Factors That Influence Contingency Planning
Contingency plans address “what if” questions regarding events or issues that can affect ongoing business operations. They can focus on ways to deal with major disasters such as a fire or flooding. They can also focus on ways the business plans to deal with issues such as key employee absences or supply chain disruptions. A variety of factors influence contingency planning and should be considered before finalizing plans.
The probability that an event or issue will occur is a factor that helps in prioritizing the contingency planning process. Probability assessments start by organizing events or issues into one of three or more probability ranges such as high or nearly certain, moderate or possible and low or improbable. For example, the probability that at some point your business will face a power outage is high while the probability the business will face a public relations crisis may be low. After establishing probability priorities, add the business processes that will be impacted by each event or issue.
The impact an event or issue can have on business operations is a major factor influencing contingency planning. The Federal Emergency Management Authority recommends completing a business impact analysis to predict and assess the consequences of disruptions to specific business functions. Consequences can be tangible or intangible and include lost or delayed sales, increased expenses, customer dissatisfaction or defection and delays in achieving business goals and objectives. The results of a thorough impact analysis are then compared against the business’ available physical, financial and human resources to get information vital to creating effective contingency plans.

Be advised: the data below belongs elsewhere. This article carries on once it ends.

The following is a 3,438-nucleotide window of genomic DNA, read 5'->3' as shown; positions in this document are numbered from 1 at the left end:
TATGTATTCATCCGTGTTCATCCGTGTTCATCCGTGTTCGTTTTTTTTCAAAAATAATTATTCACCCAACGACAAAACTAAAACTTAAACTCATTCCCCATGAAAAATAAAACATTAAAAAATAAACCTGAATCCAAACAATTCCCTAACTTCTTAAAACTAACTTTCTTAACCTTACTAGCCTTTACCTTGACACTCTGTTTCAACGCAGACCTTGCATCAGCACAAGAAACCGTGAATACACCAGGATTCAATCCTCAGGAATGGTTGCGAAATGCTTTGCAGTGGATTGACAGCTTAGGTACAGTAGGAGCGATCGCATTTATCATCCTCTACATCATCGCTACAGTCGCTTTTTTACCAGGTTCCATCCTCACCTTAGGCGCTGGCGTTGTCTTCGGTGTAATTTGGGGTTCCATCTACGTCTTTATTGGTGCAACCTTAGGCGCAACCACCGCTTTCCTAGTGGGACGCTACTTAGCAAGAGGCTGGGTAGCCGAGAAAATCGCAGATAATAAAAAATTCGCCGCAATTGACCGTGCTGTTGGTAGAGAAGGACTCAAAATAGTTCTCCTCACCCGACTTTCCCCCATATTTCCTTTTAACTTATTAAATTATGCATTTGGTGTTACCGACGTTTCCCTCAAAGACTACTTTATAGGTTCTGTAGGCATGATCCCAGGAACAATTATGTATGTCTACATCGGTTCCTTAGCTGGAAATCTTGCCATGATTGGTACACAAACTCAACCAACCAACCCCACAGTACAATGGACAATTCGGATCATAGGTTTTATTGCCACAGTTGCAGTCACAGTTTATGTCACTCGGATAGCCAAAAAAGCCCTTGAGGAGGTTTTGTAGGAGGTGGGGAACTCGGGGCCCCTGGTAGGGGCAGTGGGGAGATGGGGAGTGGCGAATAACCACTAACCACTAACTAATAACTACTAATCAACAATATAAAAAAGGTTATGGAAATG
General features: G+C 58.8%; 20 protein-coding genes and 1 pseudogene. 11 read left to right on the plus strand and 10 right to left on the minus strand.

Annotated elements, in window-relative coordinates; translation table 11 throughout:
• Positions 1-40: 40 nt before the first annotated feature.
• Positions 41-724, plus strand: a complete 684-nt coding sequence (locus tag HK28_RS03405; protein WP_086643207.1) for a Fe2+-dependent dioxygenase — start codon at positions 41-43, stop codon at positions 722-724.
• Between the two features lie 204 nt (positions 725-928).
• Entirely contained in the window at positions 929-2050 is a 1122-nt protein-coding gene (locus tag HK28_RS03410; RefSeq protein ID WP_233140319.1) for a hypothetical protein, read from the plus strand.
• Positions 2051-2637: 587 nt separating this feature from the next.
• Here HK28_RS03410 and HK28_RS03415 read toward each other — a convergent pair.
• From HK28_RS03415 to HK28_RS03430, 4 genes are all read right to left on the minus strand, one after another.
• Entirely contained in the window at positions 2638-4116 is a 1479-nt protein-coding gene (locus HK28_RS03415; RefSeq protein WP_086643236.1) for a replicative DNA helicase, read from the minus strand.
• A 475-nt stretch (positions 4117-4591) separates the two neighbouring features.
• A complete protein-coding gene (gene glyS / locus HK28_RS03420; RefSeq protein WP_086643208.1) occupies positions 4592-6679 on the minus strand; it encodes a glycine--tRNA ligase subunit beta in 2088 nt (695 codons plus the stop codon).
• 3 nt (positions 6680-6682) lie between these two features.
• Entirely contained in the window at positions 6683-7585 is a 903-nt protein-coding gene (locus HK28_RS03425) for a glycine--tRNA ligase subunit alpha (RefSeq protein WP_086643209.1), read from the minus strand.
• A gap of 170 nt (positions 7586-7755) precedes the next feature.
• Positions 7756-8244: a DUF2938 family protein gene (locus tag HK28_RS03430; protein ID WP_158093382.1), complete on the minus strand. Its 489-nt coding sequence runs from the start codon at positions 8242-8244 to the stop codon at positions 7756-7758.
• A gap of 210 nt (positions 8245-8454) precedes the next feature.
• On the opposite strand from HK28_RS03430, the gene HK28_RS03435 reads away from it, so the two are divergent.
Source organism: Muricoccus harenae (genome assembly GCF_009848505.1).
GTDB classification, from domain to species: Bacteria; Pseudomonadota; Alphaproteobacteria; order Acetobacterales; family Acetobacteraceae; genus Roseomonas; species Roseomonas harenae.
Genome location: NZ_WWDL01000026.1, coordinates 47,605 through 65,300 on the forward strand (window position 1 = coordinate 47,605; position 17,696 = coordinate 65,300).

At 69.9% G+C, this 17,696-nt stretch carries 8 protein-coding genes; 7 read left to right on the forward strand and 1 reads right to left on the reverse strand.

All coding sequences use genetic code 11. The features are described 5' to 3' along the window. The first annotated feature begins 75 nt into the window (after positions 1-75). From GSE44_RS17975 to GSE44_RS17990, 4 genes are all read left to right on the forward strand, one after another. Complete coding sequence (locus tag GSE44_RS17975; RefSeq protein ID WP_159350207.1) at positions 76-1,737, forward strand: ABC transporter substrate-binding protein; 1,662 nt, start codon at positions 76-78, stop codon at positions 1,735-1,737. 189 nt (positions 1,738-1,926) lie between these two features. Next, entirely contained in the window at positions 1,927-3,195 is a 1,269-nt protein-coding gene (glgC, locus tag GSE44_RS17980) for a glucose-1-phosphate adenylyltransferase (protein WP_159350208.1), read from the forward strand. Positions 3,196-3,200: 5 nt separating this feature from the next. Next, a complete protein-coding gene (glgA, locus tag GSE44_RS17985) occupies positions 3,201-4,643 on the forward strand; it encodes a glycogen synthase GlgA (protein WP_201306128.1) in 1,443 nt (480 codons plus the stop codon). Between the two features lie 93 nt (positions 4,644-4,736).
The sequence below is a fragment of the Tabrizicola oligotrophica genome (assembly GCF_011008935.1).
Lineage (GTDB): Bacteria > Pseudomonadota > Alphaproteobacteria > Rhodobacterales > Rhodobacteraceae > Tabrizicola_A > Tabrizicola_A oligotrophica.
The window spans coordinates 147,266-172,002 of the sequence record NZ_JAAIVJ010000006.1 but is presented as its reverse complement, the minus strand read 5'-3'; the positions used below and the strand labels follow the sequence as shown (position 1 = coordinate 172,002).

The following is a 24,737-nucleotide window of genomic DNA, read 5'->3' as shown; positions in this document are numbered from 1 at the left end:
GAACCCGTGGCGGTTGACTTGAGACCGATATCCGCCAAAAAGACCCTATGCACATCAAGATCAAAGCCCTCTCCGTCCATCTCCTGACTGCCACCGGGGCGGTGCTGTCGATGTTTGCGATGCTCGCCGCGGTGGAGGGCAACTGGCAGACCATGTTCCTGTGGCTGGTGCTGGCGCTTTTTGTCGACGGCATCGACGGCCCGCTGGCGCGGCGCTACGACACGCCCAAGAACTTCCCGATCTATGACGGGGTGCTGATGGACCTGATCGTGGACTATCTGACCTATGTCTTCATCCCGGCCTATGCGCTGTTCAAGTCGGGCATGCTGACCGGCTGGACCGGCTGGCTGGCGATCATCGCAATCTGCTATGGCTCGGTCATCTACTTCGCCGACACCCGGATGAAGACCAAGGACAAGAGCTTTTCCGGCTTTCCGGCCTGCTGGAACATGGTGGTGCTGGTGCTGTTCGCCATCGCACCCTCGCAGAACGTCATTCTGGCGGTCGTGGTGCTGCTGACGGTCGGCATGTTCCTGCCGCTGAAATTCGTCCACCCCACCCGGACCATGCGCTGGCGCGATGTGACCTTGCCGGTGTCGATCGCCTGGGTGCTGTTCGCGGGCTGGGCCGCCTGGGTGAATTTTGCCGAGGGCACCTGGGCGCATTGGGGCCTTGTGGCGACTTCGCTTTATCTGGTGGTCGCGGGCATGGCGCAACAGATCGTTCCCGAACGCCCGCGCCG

The order in which contingency plan steps must take place also influences contingency planning. Establishing order can help to ensure the contingency plan isn’t missing important details. Order starts with an estimate of how long it will take to get the business back to how it normally functions after a triggering event occurs. It continues by working backwards to determine what steps must be taken according to weeks, days or hours.
Risk mitigation efforts influence contingency planning by reducing the chance that an event or issue will occur and by reducing negative effects if the event or issue does take place. Proactive measures can focus on business processes and include improving internal controls to prevent fraud and secure computer networks or cross-training to ensure critical processes flow smoothly in the event a key employee becomes ill or separates from the business. Proactive measures can also include ensuring the building complies with building codes, fire and safety regulations. Taking steps to ensure the business has adequate liability and loss of income insurance is another way to mitigate risk.